Veterans and Mental Health

Mental Illness Often Plagues Those in the Military Even though the United States has made an effort to increase awareness and support for those struggling with mental illness, more and more people still struggle with their mental health. The National Institute of Mental Health estimates that one in five adults in the U.S. lives with a mental illness, equaling as much as 46.6 million Americans. Unfortunately, that number continues to rise. Mental illness can affect anyone from any demographic. One particular group that does not receive the attention they deserve is veterans. In a recent report from a Veterans Affairs analysis, the rate of veterans’ suicides continues to rise, reporting a 6.1% increase in the number of suicide deaths from 2005 to 2017. While this number may not seem large, it’s important to know that the number of veterans in the United States continues to decrease as older generations get age. This population dropped 18% from 2005 to 2017. With the Veteran population getting smaller, and Veteran suicides increasing, this statistic is alarming. With Veterans Day approaching on November 11th, the team at Lifeworks Counseling Center would like to increase awareness on the growing struggles of mental illness within the…

Continue Reading

How Sports Affects Your Mental Health

Sports Have a Positive Impact on Your Mental Health Sports have become an integral part of Americans’ lives, from their days as youths engaging in team sports to becoming dedicated professional sports fans. As you progress through school, playing sports has become a coming of age moment for many. Many parents often played sports in their youth and encourage their young ones to play, as well. The physical health benefits for playing sports and exercising are well documented, including: Maintaining a healthy weight Building strong bones and muscles Lowering blood pressure and cholesterol Reducing the risk of heart disease And much more While many of us are quite aware of the obvious physical benefits organized sports have on your body, sports’ effects on your mental health are often overlooked or just not mentioned. However, the impact on your mental health is quite large, extending throughout your entire life. Lifeworks Counseling Center is here to explain just how powerful participating in organized sports can be for you and your loved ones. Provides Social Connections One of the greatest things that sports offer you is the chance to interact with other people. Humans are inherently social beings. We strive to make social…

Continue Reading

October 10th: World Mental Health Day

Anyone Can Help Spread Awareness for Mental Health We all know how important taking care of one’s health is. Being sick can cause you to miss work or school. It can even affect how well you can complete everyday tasks like cooking, cleaning, and more. While it is incredibly important to make sure your body is healthy, it is equally as important to make sure that your mind is healthy as well. That is why the World Federation for Mental Health (WFMH) established October 10th as World Mental Health Day. On this day, you can join others who advocate for mental health awareness with the hopes of improving the mental health of people all across the globe. Mental health struggles can affect anyone, regardless of their race, gender, religion, or sexual orientation. WFMH established World Mental Health Day to educate those around the world about mental health and advocate against the social stigma surrounding mental illness. 2019 Theme: Suicide Prevention This year the WFMH has chosen to make suicide prevention World Mental Health Day’s theme. Suicide has been a constant throughout most of history. However, due to complex reasons, the rates of suicides throughout the world continue to increase to…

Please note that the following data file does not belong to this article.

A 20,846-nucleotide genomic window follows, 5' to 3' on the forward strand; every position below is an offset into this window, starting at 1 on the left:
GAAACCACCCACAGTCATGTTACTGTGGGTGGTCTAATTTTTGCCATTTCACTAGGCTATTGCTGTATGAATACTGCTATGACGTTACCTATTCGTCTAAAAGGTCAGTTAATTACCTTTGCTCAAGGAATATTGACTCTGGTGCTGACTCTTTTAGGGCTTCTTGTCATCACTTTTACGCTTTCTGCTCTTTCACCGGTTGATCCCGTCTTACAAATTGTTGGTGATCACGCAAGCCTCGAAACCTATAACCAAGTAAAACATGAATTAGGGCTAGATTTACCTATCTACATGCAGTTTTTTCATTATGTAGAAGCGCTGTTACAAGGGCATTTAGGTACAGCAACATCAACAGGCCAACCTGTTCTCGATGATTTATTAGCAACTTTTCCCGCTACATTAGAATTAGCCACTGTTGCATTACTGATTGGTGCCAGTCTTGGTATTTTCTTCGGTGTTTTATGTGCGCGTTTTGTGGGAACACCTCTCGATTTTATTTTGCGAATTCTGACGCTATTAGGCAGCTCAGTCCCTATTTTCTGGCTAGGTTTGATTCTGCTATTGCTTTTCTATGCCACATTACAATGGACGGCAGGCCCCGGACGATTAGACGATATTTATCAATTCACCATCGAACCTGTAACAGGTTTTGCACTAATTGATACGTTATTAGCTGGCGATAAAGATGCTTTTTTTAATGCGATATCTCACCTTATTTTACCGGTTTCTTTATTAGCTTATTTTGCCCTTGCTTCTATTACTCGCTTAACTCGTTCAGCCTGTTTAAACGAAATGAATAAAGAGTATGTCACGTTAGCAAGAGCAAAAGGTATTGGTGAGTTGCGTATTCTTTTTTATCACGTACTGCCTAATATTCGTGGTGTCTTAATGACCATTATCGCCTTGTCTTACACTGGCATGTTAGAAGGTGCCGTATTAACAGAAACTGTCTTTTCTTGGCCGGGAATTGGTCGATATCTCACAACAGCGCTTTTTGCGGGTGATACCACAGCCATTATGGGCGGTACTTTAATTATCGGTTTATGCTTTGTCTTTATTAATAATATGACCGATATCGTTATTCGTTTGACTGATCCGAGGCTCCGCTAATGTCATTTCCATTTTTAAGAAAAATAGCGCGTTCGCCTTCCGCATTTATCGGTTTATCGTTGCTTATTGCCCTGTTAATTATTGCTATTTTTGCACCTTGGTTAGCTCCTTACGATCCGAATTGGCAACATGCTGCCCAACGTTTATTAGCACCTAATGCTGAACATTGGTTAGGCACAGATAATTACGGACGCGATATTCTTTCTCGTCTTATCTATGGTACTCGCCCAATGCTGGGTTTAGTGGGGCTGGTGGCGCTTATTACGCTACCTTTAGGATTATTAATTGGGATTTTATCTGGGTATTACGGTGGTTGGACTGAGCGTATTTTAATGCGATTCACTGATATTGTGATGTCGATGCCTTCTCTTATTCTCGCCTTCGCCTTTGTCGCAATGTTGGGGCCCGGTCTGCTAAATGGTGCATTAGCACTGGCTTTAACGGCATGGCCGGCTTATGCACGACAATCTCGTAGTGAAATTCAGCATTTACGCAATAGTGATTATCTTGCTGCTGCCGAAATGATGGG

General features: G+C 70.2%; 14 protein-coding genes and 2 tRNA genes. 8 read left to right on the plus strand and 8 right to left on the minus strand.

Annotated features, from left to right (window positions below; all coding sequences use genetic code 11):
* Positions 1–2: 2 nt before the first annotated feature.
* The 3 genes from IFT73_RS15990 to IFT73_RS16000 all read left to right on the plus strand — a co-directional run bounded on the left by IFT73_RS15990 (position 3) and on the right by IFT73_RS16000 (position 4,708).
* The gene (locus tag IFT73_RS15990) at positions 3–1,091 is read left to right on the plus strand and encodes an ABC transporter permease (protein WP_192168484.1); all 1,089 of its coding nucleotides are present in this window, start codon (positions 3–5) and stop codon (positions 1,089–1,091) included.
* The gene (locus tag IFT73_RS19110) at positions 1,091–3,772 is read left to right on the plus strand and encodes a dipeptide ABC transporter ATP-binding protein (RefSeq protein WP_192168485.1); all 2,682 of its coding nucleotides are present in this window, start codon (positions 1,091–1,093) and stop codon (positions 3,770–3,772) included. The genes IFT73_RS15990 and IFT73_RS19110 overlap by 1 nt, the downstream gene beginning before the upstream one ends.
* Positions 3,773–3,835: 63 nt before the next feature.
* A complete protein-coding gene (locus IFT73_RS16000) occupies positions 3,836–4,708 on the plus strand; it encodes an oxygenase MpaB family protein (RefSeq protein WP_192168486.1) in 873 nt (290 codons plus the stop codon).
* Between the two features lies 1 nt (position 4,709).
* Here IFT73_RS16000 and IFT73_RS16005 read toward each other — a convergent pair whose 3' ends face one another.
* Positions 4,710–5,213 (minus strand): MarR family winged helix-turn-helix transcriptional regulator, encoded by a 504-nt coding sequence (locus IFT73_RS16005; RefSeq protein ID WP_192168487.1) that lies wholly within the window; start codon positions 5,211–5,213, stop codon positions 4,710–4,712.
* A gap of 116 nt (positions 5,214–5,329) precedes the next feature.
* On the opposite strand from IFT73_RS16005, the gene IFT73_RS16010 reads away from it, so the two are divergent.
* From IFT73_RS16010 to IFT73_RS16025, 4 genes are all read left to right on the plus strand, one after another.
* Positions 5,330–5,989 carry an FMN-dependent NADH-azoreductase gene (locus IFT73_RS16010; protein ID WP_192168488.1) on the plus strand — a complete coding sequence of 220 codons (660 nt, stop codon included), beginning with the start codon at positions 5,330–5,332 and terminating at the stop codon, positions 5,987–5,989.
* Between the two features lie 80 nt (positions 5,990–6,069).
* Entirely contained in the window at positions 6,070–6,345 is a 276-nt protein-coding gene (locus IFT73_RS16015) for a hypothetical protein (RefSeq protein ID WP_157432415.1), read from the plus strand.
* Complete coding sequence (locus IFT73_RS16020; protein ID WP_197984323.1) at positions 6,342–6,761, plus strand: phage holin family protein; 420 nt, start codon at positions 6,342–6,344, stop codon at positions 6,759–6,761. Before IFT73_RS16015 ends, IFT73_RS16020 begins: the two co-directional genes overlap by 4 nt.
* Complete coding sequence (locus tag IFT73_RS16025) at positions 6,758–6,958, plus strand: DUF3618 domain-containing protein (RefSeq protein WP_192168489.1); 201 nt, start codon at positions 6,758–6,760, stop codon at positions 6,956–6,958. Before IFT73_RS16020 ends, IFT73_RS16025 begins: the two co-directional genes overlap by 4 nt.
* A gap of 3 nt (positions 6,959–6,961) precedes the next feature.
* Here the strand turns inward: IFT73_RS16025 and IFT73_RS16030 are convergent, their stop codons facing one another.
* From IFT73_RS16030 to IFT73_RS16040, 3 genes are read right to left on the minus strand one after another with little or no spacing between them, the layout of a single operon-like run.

Continue Reading

Discussing Bullying with Your Children

Bullying Can Have Lasting Effects on All Children As your children grow up, they face many new challenges. Whether it be new subjects in school they struggle to comprehend, growing competition in sports, trying to navigate romantic relationships, or puberty, your child will experience plenty of new things as they go through school. However, weaved within these experiences happens to be something no parent wants their child to go through, and that’s bullying. We often see bullying depicted in movies and TV shows where a larger individual often picks on a smaller child who is seen as nerdy. The only reason they are viewed as nerdy or “uncool” is either because of their looks, wearing glasses or dressing a certain way, or doing well in school. However, not all bullying looks this way. Bullying remains prevalent in schools. While it has gone down from 23% of children being bullied in 2005 to 20% in 2016, it remains a real threat to children from elementary school through high school. What is Bullying? To understand how to discuss bullying with your kids, you must first understand what it is. While there is no specific definition for it, it is often described as…

Continue Reading

September: National Suicide Prevention Month

Suicide Rates are Constantly on the Rise Every Year Suicide is becoming a growing health concern in this country. It has become one of the leading causes of death within the United States. Suicidal thoughts do not discriminate. No matter your age, race, socioeconomic status, sexual orientation, or education level, suicidal thoughts can still occur. Unfortunately, the rates of suicide are only increasing. Due to this shocking realization, organizations and people are across the country recognize September as National Suicide Prevention Month. September is a time for drawing the nation’s attention to the problem that is plaguing our country. It is a time for sharing stories and resources with the hopes of ending the stigma surrounding mental illness. This month is used as a chance to help those who are suffering from mental health issues, been affected personally by suicide, and raise awareness on this taboo topic. Suicide is often the result of a medical condition going untreated, yet these mental illnesses do not receive the resources and help they deserve. That is why September is National Suicide Prevention Month. Lifeworks Counseling Center and all other organizations across the country hope to reduce the number of deaths every year while…

Continue Reading

The Impact of Mass Shootings